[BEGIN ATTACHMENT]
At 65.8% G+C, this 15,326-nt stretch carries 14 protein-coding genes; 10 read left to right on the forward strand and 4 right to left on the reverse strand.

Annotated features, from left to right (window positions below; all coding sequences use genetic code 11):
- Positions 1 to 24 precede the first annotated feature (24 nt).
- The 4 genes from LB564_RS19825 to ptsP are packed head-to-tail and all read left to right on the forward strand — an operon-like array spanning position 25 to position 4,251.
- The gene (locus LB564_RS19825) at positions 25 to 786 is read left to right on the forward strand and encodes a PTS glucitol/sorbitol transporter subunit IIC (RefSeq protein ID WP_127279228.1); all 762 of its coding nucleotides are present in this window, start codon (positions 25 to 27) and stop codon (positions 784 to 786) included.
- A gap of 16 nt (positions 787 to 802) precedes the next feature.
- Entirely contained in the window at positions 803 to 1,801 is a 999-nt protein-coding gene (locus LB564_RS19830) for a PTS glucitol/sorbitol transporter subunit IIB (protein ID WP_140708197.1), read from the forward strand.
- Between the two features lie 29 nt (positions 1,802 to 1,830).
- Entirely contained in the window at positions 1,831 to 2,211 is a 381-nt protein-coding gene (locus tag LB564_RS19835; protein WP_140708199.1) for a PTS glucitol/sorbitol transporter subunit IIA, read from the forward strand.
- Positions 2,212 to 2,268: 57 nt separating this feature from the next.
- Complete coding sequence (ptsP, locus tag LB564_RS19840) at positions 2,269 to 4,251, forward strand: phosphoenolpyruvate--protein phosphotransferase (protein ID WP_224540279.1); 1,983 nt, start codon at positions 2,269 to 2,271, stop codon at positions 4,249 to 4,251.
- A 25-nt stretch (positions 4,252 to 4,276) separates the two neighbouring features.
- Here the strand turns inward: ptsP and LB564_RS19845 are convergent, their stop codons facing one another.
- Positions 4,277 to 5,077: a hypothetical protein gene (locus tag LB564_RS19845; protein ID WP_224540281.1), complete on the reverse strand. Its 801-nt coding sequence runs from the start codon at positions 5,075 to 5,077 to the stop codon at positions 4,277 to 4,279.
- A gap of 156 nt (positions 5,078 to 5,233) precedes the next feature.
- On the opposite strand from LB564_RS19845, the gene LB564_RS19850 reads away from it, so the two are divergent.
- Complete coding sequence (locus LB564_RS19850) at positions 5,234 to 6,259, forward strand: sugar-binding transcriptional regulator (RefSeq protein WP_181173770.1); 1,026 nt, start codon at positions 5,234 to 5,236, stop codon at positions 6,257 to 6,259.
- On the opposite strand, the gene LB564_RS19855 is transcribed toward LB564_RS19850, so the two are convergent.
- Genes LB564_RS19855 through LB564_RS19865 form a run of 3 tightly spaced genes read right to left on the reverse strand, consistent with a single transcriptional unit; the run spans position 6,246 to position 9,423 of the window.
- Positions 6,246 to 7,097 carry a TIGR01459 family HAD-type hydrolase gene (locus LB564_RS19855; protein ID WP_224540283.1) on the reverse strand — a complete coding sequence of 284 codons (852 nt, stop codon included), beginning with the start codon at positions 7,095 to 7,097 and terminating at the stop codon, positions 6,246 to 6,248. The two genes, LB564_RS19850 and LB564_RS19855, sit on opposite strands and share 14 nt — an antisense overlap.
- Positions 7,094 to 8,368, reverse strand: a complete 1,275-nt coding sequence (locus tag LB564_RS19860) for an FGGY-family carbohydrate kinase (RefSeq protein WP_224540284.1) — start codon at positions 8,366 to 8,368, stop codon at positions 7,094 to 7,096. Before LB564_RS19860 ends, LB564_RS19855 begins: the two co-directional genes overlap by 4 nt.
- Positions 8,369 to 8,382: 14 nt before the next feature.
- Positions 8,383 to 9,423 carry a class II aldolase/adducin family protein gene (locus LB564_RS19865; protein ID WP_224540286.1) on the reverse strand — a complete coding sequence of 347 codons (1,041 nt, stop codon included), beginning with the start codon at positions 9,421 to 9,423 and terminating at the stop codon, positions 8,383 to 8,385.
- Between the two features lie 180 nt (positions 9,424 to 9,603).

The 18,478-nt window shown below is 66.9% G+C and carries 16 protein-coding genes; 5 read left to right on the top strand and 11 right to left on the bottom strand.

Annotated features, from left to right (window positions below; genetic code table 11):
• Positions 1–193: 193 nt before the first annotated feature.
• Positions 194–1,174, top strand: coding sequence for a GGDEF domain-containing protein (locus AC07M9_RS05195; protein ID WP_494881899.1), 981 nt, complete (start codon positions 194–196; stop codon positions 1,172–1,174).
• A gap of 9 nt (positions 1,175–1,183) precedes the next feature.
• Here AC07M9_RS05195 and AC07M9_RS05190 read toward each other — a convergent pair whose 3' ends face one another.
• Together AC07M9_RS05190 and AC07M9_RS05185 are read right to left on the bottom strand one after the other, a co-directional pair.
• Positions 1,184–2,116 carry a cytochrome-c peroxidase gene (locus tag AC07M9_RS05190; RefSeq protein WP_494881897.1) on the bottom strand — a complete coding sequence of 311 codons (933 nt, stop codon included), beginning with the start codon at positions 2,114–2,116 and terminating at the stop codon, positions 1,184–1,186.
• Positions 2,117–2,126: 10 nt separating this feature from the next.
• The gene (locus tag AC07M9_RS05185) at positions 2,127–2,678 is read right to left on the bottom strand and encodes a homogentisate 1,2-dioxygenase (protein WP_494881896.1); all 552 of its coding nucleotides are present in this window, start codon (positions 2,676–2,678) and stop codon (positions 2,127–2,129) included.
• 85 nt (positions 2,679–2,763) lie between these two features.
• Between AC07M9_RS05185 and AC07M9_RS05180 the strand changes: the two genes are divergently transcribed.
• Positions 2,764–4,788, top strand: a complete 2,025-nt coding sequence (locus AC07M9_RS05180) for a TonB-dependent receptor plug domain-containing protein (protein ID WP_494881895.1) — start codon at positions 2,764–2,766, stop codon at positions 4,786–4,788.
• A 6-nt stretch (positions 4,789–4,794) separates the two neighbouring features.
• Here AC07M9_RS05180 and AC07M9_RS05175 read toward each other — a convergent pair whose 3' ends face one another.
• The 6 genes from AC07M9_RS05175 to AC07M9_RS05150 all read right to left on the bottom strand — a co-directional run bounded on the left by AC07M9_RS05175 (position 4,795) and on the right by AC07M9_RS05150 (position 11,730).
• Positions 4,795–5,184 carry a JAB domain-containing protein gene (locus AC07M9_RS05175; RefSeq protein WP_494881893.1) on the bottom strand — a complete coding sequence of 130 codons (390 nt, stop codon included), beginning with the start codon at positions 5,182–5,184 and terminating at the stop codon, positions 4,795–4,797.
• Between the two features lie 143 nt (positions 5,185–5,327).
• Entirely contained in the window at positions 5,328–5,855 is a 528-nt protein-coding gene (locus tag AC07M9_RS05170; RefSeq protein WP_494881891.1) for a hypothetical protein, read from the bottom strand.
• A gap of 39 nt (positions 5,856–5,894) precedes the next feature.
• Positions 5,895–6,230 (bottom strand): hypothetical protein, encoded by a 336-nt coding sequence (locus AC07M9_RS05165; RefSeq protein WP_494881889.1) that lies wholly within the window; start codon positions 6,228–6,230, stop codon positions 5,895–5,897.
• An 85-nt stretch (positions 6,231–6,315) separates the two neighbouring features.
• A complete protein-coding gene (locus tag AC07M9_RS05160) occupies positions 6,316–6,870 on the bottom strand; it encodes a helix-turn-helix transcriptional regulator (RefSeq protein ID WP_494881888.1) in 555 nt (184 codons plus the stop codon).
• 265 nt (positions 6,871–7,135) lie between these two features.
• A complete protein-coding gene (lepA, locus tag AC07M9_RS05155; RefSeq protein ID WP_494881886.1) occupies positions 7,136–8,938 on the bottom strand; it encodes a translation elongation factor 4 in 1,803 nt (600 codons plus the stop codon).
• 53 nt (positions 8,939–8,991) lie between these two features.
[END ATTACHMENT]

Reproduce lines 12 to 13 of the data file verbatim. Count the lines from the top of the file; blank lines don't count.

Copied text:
- A 25-nt stretch (positions 4,252 to 4,276) separates the two neighbouring features.
- Here the strand turns inward: ptsP and LB564_RS19845 are convergent, their stop codons facing one another.